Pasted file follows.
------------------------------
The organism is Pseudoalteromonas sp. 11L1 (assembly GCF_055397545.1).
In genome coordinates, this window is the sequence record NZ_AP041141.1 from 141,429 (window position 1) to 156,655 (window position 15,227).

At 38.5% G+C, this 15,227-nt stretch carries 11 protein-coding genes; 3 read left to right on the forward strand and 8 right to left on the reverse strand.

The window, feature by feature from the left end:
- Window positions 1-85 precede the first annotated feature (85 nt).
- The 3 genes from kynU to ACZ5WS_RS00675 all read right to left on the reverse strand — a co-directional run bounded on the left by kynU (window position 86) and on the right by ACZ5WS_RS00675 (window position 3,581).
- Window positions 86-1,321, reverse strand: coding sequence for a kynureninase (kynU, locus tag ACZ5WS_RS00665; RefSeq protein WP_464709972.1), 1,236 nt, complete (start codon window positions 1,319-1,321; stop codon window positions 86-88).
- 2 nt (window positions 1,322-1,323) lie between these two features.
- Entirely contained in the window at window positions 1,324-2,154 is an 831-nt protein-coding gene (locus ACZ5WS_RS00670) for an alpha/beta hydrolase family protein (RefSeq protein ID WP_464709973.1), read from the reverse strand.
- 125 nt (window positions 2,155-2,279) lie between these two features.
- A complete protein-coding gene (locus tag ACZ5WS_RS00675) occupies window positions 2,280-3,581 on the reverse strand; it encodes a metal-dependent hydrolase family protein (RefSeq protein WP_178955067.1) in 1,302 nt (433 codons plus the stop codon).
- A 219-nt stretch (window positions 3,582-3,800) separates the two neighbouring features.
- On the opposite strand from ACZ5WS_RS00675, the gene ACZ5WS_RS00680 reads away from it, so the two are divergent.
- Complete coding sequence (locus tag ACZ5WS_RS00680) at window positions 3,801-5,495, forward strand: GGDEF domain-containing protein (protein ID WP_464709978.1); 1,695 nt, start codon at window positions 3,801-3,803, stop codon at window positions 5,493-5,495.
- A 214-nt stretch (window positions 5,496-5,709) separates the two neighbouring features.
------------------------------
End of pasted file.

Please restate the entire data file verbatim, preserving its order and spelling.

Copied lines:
The organism is Pseudoalteromonas sp. 11L1 (assembly GCF_055397545.1).
In genome coordinates, this window is the sequence record NZ_AP041141.1 from 141,429 (window position 1) to 156,655 (window position 15,227).

At 38.5% G+C, this 15,227-nt stretch carries 11 protein-coding genes; 3 read left to right on the forward strand and 8 right to left on the reverse strand.

The window, feature by feature from the left end:
- Window positions 1-85 precede the first annotated feature (85 nt).
- The 3 genes from kynU to ACZ5WS_RS00675 all read right to left on the reverse strand — a co-directional run bounded on the left by kynU (window position 86) and on the right by ACZ5WS_RS00675 (window position 3,581).
- Window positions 86-1,321, reverse strand: coding sequence for a kynureninase (kynU, locus tag ACZ5WS_RS00665; RefSeq protein WP_464709972.1), 1,236 nt, complete (start codon window positions 1,319-1,321; stop codon window positions 86-88).
- 2 nt (window positions 1,322-1,323) lie between these two features.
- Entirely contained in the window at window positions 1,324-2,154 is an 831-nt protein-coding gene (locus ACZ5WS_RS00670) for an alpha/beta hydrolase family protein (RefSeq protein ID WP_464709973.1), read from the reverse strand.
- 125 nt (window positions 2,155-2,279) lie between these two features.
- A complete protein-coding gene (locus tag ACZ5WS_RS00675) occupies window positions 2,280-3,581 on the reverse strand; it encodes a metal-dependent hydrolase family protein (RefSeq protein WP_178955067.1) in 1,302 nt (433 codons plus the stop codon).
- A 219-nt stretch (window positions 3,582-3,800) separates the two neighbouring features.
- On the opposite strand from ACZ5WS_RS00675, the gene ACZ5WS_RS00680 reads away from it, so the two are divergent.
- Complete coding sequence (locus tag ACZ5WS_RS00680) at window positions 3,801-5,495, forward strand: GGDEF domain-containing protein (protein ID WP_464709978.1); 1,695 nt, start codon at window positions 3,801-3,803, stop codon at window positions 5,493-5,495.
- A 214-nt stretch (window positions 5,496-5,709) separates the two neighbouring features.